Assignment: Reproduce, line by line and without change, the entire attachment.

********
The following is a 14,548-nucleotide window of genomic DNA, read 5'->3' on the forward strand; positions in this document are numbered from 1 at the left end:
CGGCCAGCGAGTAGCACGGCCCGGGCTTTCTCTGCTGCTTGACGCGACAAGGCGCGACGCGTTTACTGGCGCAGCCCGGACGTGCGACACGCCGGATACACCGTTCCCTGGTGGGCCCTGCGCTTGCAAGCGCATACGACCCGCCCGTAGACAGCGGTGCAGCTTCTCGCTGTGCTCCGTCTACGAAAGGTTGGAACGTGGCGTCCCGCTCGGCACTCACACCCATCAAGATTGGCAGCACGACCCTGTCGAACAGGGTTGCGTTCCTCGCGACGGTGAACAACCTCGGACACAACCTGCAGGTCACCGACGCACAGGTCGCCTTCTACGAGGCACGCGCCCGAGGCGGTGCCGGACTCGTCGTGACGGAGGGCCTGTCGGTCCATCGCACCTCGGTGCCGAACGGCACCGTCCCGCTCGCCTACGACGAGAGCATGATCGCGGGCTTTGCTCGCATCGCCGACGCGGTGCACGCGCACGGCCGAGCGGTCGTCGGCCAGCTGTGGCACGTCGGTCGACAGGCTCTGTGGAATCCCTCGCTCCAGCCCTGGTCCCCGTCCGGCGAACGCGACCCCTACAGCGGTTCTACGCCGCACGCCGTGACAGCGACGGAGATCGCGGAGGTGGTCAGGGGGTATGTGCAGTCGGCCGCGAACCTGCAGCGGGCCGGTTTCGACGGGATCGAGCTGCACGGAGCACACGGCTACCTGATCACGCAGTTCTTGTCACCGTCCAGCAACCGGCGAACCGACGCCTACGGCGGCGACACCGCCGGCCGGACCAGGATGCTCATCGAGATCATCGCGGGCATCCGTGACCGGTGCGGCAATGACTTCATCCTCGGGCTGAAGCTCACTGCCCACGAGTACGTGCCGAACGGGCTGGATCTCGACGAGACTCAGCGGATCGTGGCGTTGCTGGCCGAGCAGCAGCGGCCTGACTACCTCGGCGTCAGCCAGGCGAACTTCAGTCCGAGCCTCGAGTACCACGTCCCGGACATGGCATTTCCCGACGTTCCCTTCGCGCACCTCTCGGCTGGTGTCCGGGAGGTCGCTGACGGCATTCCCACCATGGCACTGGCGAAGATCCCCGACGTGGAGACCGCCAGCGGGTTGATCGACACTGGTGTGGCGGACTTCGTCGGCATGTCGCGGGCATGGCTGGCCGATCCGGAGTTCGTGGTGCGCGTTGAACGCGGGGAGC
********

The following is a 14,548-nucleotide window of genomic DNA, read 5'->3' on the forward strand; positions in this document are numbered from 1 at the left end:
CGGCCAGCGAGTAGCACGGCCCGGGCTTTCTCTGCTGCTTGACGCGACAAGGCGCGACGCGTTTACTGGCGCAGCCCGGACGTGCGACACGCCGGATACACCGTTCCCTGGTGGGCCCTGCGCTTGCAAGCGCATACGACCCGCCCGTAGACAGCGGTGCAGCTTCTCGCTGTGCTCCGTCTACGAAAGGTTGGAACGTGGCGTCCCGCTCGGCACTCACACCCATCAAGATTGGCAGCACGACCCTGTCGAACAGGGTTGCGTTCCTCGCGACGGTGAACAACCTCGGACACAACCTGCAGGTCACCGACGCACAGGTCGCCTTCTACGAGGCACGCGCCCGAGGCGGTGCCGGACTCGTCGTGACGGAGGGCCTGTCGGTCCATCGCACCTCGGTGCCGAACGGCACCGTCCCGCTCGCCTACGACGAGAGCATGATCGCGGGCTTTGCTCGCATCGCCGACGCGGTGCACGCGCACGGCCGAGCGGTCGTCGGCCAGCTGTGGCACGTCGGTCGACAGGCTCTGTGGAATCCCTCGCTCCAGCCCTGGTCCCCGTCCGGCGAACGCGACCCCTACAGCGGTTCTACGCCGCACGCCGTGACAGCGACGGAGATCGCGGAGGTGGTCAGGGGGTATGTGCAGTCGGCCGCGAACCTGCAGCGGGCCGGTTTCGACGGGATCGAGCTGCACGGAGCACACGGCTACCTGATCACGCAGTTCTTGTCACCGTCCAGCAACCGGCGAACCGACGCCTACGGCGGCGACACCGCCGGCCGGACCAGGATGCTCATCGAGATCATCGCGGGCATCCGTGACCGGTGCGGCAATGACTTCATCCTCGGGCTGAAGCTCACTGCCCACGAGTACGTGCCGAACGGGCTGGATCTCGACGAGACTCAGCGGATCGTGGCGTTGCTGGCCGAGCAGCAGCGGCCTGACTACCTCGGCGTCAGCCAGGCGAACTTCAGTCCGAGCCTCGAGTACCACGTCCCGGACATGGCATTTCCCGACGTTCCCTTCGCGCACCTCTCGGCTGGTGTCCGGGAGGTCGCTGACGGCATTCCCACCATGGCACTGGCGAAGATCCCCGACGTGGAGACCGCCAGCGGGTTGATCGACACTGGTGTGGCGGACTTCGTCGGCATGTCGCGGGCATGGCTGGCCGATCCGGAGTTCGTGGTGCGCGTTGAACGCGGGGAGC